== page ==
DEEPER HOPE

Deeper Hope:

An Abiding Virtue

This book explores the meaning -- and application -- of Christian Hope. It takes the fuzzy concept of Hope and reveals it in everyday settings

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Entries in Inspiration (3)

The Hard Work of Inspiration

Storytellers, poets, songwriters, historians, correspondents, legal scholars, apocalyptic dreamers. Perhaps it’s blindingly obvious: the books of the Bible were written by . . . writers. The Holy Spirit breathed upon each one, opened their hearts and ears and eyes to the spiritual realities around them. But they were still writers. They struggled to capture the inspired moment of clarity and present a finished work capable of blessing generations to come.

Peter described it this way: “the prophets, who spoke of the grace that was to come to you, searched intently and with the greatest care, trying to find out the time and circumstances to which the Spirit of Christ in them was pointing when he predicted the sufferings of the Messiah and the glories that would follow.” (1 Peter 1:10-11) Even though the Spirit was their guide, they searched intently. It was an inspired collaboration.

The prophet Habakkuk (that discontent whining wondering man who in turn inspired the Apostle Paul) recorded the process of capturing a flash of divine inspiration. Although the scripture is complete, inspiration still flashes today. Since we carry the inspired good news, Habakkuk’s words are a lesson for us as well:

"I will stand at my watch 
and station myself on the ramparts; 
I will look to see what he will say to me,
 and what answer I am to give to this complaint. Then the Lord replied: 
 Write down the revelation
 and make it plain on tablets
 so that a herald may run with it. 
 For the revelation awaits an appointed time; 
it speaks of the end 
and will not prove false. 
Though it linger, wait for it; 
 it will certainly come
 and will not delay." (Habakkuk 2:1-3)

Here are four observations capable of making us partners with the Spirit’s inspiration:

I will stand at my watch and station myself on the ramparts . . .” We ourselves create the space to receive revelation. Habakkuk purposefully took up the position of watchman: he was alone and vigilant, eager and confident that the Lord would speak to him. He was not disappointed; he had prepared himself for when the moment came. When we create space for the Spirit to come, he willingly accepts the invitation.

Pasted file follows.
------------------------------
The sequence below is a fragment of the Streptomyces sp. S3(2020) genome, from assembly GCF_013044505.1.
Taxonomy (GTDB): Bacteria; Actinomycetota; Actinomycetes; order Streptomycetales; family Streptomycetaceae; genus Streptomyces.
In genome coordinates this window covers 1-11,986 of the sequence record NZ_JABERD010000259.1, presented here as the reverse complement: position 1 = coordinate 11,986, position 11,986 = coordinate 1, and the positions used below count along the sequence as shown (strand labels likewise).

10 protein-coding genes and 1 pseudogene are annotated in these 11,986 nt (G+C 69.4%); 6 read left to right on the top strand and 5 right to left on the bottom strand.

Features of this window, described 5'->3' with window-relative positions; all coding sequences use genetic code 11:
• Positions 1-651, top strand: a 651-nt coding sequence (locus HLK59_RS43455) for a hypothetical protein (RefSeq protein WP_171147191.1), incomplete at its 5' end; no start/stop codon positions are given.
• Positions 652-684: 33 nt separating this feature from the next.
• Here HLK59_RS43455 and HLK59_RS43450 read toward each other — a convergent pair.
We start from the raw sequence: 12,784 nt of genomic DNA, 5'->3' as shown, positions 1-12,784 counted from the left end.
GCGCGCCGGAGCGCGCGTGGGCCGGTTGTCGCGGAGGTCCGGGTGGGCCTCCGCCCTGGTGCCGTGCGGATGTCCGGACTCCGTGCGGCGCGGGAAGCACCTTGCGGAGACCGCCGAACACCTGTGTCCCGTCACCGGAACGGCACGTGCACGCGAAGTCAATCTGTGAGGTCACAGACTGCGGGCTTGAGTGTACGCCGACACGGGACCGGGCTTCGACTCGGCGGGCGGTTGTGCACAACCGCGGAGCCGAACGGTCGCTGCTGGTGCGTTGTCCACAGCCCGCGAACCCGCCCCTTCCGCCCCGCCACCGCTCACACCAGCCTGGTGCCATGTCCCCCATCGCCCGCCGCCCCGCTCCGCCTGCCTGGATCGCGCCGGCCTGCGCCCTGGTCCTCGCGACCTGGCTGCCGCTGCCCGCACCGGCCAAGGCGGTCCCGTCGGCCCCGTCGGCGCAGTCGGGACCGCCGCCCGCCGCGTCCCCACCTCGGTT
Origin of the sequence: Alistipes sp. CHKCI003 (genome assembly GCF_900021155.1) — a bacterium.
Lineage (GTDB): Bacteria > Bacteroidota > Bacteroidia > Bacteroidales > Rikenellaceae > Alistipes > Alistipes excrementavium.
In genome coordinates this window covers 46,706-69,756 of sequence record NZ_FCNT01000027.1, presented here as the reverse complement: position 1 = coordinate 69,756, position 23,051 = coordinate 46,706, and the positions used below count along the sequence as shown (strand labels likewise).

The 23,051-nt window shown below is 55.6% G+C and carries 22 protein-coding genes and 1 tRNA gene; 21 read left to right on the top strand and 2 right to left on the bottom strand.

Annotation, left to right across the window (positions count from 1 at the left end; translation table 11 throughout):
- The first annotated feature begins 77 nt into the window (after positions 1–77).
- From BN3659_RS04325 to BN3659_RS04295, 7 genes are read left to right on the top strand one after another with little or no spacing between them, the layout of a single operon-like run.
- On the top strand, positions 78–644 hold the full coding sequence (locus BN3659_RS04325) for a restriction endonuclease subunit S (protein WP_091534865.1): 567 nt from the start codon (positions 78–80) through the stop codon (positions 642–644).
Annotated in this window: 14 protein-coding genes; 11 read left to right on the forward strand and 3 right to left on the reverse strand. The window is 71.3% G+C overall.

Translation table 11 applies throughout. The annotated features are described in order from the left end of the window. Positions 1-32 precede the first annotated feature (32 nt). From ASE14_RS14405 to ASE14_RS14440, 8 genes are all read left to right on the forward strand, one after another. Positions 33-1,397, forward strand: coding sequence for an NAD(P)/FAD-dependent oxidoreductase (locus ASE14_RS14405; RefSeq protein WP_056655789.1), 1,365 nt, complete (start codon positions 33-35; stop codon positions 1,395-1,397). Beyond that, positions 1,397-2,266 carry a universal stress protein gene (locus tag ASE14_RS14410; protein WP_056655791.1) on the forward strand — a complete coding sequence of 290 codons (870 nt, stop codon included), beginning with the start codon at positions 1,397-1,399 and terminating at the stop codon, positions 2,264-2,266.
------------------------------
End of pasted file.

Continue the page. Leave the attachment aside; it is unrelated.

Make it plain . . . “ God favors clarity. Beauty and art flow from inspiration, but we must make it plain. Our part is the clear expression of what he illuminates. There is a time to scatter rose petals among our words, but first comes content. Our words should carry a meaning clear enough that others may run with the message.

The revelation awaits an appointed time . . .” Even revelation requires timing. Strangely, the appointed time is seldom in the heat of battle. When social debate rages back and forth in public media we are exposed to the heat of passion, but not much light. The prophets spoke to their day, but the prophetic message carried eternal weight. Neither human emotion nor intellect equal divine revelation; it comes only from God, and it requires his timing.

Though it linger, wait for it; it will certainly come . . .” That's right: wait for it. Habakkuk stationed himself. He also waited. In the rush to say something important we often miss the opportunity to hear something eternal. Waiting is the discipline of writers who speak to generations. You can speak to the moment or you can speak to the ages; you can rarely do both.

I believe in the inspiration of the scripture, but I don’t believe the Holy Spirit used robots to mouth his words. We have a role to play, a role that compliments the word of the Spirit. Habakkuk shows us how it’s done.

Meditation: Writing Tips from the Holy Spirit

Perhaps it’s blindingly obvious: the books of the Bible were written by writers. Storytellers, poets, songwriters, historians, correspondents, legal scholars and apocalyptic dreamers. The Holy Spirit breathed upon each one, opened their hearts and ears and eyes to the spiritual realities around them. But they were still writers. They struggled to capture the inspired moment of clarity and present a finished work capable of blessing generations to come.

Peter described it this way: “the prophets, who spoke of the grace that was to come to you, searched intently and with the greatest care, trying to find out the time and circumstances to which the Spirit of Christ in them was pointing when he predicted the sufferings of the Messiah and the glories that would follow.” (1 Peter 1: 10-11)